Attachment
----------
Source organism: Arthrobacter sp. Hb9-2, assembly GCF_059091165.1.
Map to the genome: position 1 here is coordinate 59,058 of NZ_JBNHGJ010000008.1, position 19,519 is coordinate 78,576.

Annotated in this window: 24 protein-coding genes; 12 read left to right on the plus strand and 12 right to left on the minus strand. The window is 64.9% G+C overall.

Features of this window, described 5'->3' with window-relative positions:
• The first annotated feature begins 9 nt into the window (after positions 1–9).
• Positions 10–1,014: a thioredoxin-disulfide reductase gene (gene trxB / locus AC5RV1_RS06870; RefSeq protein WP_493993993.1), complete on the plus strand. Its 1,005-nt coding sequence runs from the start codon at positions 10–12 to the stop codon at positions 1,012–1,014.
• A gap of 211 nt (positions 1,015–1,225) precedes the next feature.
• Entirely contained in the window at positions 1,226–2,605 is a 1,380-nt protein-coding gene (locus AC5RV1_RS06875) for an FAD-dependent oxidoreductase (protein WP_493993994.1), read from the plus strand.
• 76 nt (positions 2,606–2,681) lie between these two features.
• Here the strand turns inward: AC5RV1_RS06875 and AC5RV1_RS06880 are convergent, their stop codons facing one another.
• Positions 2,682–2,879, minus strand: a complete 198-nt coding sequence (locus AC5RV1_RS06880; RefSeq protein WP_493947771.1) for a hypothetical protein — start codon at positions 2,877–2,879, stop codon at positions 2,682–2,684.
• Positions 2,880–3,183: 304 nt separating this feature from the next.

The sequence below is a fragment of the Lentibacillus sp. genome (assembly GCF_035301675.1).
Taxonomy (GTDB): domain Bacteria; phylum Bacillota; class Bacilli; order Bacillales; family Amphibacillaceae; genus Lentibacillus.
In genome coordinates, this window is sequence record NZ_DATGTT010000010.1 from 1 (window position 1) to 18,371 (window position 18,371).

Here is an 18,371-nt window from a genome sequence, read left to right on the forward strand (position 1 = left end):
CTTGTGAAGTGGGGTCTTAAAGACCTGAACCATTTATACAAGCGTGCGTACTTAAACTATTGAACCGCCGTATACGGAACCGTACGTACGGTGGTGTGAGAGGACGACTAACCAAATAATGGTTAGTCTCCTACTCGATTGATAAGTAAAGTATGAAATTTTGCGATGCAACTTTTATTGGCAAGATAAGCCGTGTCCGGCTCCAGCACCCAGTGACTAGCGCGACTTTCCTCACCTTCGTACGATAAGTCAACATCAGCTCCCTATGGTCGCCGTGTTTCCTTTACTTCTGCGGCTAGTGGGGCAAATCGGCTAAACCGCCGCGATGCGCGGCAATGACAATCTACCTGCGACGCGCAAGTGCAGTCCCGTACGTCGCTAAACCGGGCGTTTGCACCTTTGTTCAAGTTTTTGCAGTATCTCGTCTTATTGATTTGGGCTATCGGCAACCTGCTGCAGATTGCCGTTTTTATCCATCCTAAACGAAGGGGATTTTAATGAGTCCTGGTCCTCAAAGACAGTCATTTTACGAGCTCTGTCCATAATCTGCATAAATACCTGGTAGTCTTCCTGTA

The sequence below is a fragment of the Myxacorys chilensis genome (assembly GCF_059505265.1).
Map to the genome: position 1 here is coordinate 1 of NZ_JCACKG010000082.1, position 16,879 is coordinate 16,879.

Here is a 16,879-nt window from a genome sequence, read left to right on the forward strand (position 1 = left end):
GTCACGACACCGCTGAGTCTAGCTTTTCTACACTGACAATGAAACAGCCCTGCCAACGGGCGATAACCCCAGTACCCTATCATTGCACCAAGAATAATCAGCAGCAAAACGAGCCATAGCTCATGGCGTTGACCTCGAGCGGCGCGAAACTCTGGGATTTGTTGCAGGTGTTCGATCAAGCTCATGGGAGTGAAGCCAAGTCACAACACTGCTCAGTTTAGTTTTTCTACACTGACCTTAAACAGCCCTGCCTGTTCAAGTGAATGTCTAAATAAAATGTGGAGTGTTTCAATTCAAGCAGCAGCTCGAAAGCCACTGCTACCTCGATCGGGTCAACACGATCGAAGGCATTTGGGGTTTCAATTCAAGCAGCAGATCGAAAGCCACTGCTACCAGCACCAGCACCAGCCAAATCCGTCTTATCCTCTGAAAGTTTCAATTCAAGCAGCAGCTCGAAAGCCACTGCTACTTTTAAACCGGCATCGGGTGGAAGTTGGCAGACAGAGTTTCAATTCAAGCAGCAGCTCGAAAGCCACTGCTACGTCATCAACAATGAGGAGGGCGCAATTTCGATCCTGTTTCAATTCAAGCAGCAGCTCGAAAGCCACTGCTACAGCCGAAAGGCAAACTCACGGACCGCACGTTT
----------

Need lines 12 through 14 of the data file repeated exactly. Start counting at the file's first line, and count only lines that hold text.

• Positions 2,880–3,183: 304 nt separating this feature from the next.

The sequence below is a fragment of the Lentibacillus sp. genome (assembly GCF_035301675.1).
Taxonomy (GTDB): domain Bacteria; phylum Bacillota; class Bacilli; order Bacillales; family Amphibacillaceae; genus Lentibacillus.